remember when he is forty-four?

After an hour and a half of driving, we reach our goal, the house where I spent ten years of my life. Fog hangs over the garden, which once rang with so many yells and so much helpless, happy laughter. Theophile is waiting for us at the gate, sitting on his backpack, ready for the weekend. I would have liked to phone Florence, my new girlfriend, but it is Friday and she is at her parents' place for the Sabbath. I expect to speak to her after the play. Only once have I participated in that Jewish ritual—here at Montainville, in the house of the old Tunisian doctor who brought my children into the world.

From this point onward, everything becomes blurred. Nevertheless, I get behind the wheel of the BMW, focusing on the orange-tinted dash-board lights. I am functioning in slow motion, and in the beam of the headlights I barely recognize turns I have negotiated several thousand times. I feel sweat beading my forehead, and when I overtake a car I see it double. At the first intersection, I pull over. I stagger from the BMW, almost unable to stand upright, and collapse on the rear seat. I have one idea in my head: to get back to the village and to the home of my sister-in-law Diane, a nurse. Half conscious, I ask Theophile to run and get her as soon as we reach her house. A few seconds later, Diane is there. Her decision is swift. “We have to get to the clinic. As quickly as we can.” It is ten miles away. This time, the driver tears off grand-prix style. I feel extremely strange, as if I had swallowed an LSD tablet, and I reflect that I am too old for such fantasies. Not for a second does it occur to me that I may be dying. On the road to Mantes, the BMW purrs along at top speed and we overtake a long line of cars, honking insistently to force our way through. I try to say something like “Slow down. I'll get better. It's not worth risking an accident.” But no sound comes from my mouth, and my head, no longer under my control, wobbles on my neck. The Beatles and their song of this morning come back into my memory. And though the news was rather sad… I saw the photograph. In no time we are at the clinic. People are running frantically about. I am transferred, limp and sprawling, into a wheelchair. The BMW's doors click softly shut. Someone once told me that you can tell a good car by the quality of that click. I am dazzled by the neon lighting in the corridor. In the elevator, strangers heap encouragement upon me, and the Beatles launch into the finale of “A Day in the Life.” The piano crashing down from the seventh floor. Before it hits the ground, I have time for one last thought: We'll have to cancel the play. We would have been late in any case. We'll go tomorrow night. Where could Theophile have got to? And then I sink into a coma.

Season of Renewal

Summer is nearly over. The nights grow chilly, and once again I am snuggled beneath thick blue blankets stamped “Paris Hospitals.” Each day brings its assortment of familiar faces: linen maid, dentist, mailman, a nurse who has just had a grandson, and the man who last June broke his finger on a bed rail. I rediscover old landmarks, old habits; and this, the start of my first autumn season at the hospital, has made one thing very plain—I have indeed begun a new life, and that life is here, in this bed, that wheelchair, and those corridors. Nowhere else.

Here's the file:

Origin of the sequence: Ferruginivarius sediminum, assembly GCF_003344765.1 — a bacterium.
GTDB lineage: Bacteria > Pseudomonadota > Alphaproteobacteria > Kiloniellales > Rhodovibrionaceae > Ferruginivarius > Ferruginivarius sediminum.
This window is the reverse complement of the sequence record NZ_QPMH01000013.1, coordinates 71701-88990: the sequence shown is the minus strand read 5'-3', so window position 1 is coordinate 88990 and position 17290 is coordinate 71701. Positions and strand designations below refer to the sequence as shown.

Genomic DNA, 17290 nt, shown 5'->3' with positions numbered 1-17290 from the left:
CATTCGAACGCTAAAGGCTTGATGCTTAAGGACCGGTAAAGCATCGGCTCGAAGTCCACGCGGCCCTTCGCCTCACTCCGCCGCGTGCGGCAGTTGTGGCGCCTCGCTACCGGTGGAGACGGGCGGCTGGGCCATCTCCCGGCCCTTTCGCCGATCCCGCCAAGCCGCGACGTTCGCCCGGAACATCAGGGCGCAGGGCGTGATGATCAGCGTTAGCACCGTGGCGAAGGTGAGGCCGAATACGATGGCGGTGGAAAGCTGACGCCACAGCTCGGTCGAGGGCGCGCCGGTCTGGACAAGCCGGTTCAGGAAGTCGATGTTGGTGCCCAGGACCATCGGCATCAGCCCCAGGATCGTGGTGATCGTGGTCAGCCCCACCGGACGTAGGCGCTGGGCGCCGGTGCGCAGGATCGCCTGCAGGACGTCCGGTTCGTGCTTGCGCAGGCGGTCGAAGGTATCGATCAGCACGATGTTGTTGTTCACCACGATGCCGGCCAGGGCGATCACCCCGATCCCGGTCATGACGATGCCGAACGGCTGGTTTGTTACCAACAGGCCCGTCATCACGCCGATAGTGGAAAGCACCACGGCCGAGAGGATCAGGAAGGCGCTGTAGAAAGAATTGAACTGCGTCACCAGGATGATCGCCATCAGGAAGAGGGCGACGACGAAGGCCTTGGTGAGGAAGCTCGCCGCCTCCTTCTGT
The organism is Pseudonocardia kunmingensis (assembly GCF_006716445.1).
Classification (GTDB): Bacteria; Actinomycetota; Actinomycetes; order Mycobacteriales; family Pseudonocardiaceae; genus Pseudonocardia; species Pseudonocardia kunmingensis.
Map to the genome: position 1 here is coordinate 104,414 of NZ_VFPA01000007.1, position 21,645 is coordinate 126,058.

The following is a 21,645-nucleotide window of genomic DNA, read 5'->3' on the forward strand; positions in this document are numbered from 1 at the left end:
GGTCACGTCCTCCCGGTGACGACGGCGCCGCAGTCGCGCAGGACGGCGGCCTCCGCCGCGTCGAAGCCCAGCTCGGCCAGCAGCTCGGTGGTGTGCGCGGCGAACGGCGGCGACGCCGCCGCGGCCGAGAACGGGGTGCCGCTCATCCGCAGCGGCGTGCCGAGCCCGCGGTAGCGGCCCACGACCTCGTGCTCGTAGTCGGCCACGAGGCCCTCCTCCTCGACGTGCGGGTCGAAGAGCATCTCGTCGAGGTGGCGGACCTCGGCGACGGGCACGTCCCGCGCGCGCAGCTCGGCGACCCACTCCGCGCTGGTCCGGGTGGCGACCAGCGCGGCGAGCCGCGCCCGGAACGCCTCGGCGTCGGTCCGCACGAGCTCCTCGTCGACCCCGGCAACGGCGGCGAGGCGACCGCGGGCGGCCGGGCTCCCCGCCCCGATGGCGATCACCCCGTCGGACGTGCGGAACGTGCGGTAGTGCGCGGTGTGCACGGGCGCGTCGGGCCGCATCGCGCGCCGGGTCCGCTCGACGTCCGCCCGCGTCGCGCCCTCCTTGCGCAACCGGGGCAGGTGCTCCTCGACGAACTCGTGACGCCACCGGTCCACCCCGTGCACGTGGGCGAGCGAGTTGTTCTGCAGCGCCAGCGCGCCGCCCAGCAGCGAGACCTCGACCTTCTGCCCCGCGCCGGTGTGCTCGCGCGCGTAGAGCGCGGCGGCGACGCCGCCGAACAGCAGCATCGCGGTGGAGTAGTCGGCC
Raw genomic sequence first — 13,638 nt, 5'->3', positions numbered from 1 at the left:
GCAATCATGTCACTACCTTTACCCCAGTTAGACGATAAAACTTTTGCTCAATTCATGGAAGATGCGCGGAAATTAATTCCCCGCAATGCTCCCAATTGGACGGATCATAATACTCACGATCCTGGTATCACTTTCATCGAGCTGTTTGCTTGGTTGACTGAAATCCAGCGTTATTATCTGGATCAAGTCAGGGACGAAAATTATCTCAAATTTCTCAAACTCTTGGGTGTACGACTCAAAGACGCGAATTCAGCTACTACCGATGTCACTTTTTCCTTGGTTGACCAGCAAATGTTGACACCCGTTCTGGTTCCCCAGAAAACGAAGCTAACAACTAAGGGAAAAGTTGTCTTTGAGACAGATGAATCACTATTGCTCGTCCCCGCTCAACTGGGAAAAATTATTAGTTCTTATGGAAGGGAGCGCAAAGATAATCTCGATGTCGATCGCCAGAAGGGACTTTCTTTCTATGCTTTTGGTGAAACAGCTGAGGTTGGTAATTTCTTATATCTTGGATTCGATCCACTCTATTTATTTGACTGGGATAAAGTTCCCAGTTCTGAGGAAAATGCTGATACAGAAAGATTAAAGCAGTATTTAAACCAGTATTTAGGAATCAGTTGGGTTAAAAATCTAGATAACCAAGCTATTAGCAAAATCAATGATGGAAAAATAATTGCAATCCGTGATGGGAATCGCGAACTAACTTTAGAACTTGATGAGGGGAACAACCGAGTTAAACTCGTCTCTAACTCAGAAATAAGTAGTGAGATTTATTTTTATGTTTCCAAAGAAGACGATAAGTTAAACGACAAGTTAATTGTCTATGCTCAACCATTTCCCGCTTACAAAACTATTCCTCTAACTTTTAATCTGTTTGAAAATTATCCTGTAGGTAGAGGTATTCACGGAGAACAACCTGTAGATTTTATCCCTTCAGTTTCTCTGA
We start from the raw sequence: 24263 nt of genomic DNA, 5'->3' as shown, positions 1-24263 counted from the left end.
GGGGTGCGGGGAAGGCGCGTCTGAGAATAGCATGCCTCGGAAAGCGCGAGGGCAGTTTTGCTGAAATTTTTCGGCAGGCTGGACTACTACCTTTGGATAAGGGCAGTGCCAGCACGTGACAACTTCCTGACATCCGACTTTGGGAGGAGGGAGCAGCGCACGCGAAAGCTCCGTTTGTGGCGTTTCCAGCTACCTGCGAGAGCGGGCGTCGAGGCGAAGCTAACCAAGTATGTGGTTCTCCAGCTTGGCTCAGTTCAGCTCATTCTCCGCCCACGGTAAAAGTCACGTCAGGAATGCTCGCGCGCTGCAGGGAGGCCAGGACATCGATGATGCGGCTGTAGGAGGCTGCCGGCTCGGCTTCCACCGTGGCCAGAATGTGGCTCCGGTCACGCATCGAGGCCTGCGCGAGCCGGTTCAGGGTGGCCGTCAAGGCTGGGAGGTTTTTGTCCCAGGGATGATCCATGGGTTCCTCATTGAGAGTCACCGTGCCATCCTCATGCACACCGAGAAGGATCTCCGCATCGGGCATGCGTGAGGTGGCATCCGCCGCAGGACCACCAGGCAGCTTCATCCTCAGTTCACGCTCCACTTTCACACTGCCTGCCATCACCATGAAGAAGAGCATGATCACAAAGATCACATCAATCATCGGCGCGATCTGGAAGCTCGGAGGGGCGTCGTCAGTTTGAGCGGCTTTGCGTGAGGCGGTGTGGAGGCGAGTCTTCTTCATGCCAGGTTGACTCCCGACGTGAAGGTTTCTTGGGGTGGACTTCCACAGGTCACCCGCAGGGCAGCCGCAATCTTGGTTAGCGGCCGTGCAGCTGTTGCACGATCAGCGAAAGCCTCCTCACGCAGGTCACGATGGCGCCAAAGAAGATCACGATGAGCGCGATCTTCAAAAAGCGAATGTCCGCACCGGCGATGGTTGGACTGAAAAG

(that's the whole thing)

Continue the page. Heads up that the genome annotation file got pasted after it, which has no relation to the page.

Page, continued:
September means the end of vacations, it means back to school and to work, and here at the hospital it's time to start a new season. I've made some progress. I can now grunt the little song about the kangaroo, musical testimony to my progress in speech therapy:

The Kangaroo escaped the zoo.

“Goodbye zoo!” cried Kangaroo…

Cleared the wall with one clean jump,

Leaped across with a great big thump…

But here at Berck I hear only the faintest echoes of the outside world's collective return to work and responsibility…its return to the world of literature and journalism and school, to the workaday world of Paris. I shall hear more about it soon, when my friends start journeying back to Berck with their summer's worth of news. It seems that Theophile now goes around in sneakers whose heels light up every time he takes a step. You can follow him in the dark. Meanwhile, I am savoring this last week of August with a heart that is almost light, because for the first time in a long while I don't have that awful sense of a countdown—the feeling triggered at the beginning of a vacation that inevitably spoils a good part of it.

Her elbows on the small mobile Formica table that serves as her desk, Claude is reading out these pages we have patiently extracted from the void every afternoon for the last two months. Some pages I am pleased to see again. Others are disappointing. Do they add up to a book? As I listen to Claude, I study her dark hair, her very pale cheeks, which sun and wind have scarcely touched with pink, the long bluish veins on her hands, and the articles scattered about the room. I will put them in my mind's scrapbook as reminders of a summer of hard work. The big blue notebook whose pages she fills with her neat, formal handwriting; the pencil case like the ones schoolchildren use, full of spare ballpoints; the heap of paper napkins ready for my worst coughing-and-spitting fits; and the red raffia purse in which she periodically rummages for coins for the coffee machine. Her purse is half open, and I see a hotel room key, a metro ticket, and a hundred-franc note folded in four, like objects brought back by a space probe sent to earth to study how earthlings live, travel, and trade with one another. The sight leaves me pensive and confused. Does the cosmos contain keys for opening up my diving bell? A subway line with no terminus? A currency strong enough to buy my freedom back? We must keep looking. I'll be off now.

Berck-Plage, July—August 1996

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